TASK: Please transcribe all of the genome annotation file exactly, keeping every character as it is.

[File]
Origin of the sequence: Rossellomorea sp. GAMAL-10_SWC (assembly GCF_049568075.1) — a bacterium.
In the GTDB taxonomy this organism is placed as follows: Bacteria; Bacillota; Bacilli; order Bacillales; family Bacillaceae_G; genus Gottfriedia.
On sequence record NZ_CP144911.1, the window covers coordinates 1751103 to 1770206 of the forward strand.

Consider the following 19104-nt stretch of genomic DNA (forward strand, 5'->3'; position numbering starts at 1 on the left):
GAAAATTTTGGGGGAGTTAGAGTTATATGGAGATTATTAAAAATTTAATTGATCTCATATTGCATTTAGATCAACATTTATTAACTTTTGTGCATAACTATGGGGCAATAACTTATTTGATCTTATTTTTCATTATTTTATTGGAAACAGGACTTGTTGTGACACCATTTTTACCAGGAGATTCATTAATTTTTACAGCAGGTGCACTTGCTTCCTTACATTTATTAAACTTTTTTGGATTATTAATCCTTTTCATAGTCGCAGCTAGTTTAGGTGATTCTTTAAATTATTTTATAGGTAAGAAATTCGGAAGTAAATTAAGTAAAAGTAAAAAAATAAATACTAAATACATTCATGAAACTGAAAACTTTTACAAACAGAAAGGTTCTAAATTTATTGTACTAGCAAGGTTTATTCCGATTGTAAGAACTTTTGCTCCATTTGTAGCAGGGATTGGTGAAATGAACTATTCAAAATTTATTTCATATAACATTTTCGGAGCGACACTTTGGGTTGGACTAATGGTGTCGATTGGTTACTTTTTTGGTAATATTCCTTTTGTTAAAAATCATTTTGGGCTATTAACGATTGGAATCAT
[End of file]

Origin of the sequence: Rossellomorea sp. GAMAL-10_SWC (assembly GCF_049568075.1) — a bacterium.
In the GTDB taxonomy this organism is placed as follows: Bacteria; Bacillota; Bacilli; order Bacillales; family Bacillaceae_G; genus Gottfriedia.
On sequence record NZ_CP144911.1, the window covers coordinates 1751103 to 1770206 of the forward strand.

Consider the following 19104-nt stretch of genomic DNA (forward strand, 5'->3'; position numbering starts at 1 on the left):
GAAAATTTTGGGGGAGTTAGAGTTATATGGAGATTATTAAAAATTTAATTGATCTCATATTGCATTTAGATCAACATTTATTAACTTTTGTGCATAACTATGGGGCAATAACTTATTTGATCTTATTTTTCATTATTTTATTGGAAACAGGACTTGTTGTGACACCATTTTTACCAGGAGATTCATTAATTTTTACAGCAGGTGCACTTGCTTCCTTACATTTATTAAACTTTTTTGGATTATTAATCCTTTTCATAGTCGCAGCTAGTTTAGGTGATTCTTTAAATTATTTTATAGGTAAGAAATTCGGAAGTAAATTAAGTAAAAGTAAAAAAATAAATACTAAATACATTCATGAAACTGAAAACTTTTACAAACAGAAAGGTTCTAAATTTATTGTACTAGCAAGGTTTATTCCGATTGTAAGAACTTTTGCTCCATTTGTAGCAGGGATTGGTGAAATGAACTATTCAAAATTTATTTCATATAACATTTTCGGAGCGACACTTTGGGTTGGACTAATGGTGTCGATTGGTTACTTTTTTGGTAATATTCCTTTTGTTAAAAATCATTTTGGGCTATTAACGATTGGAATCAT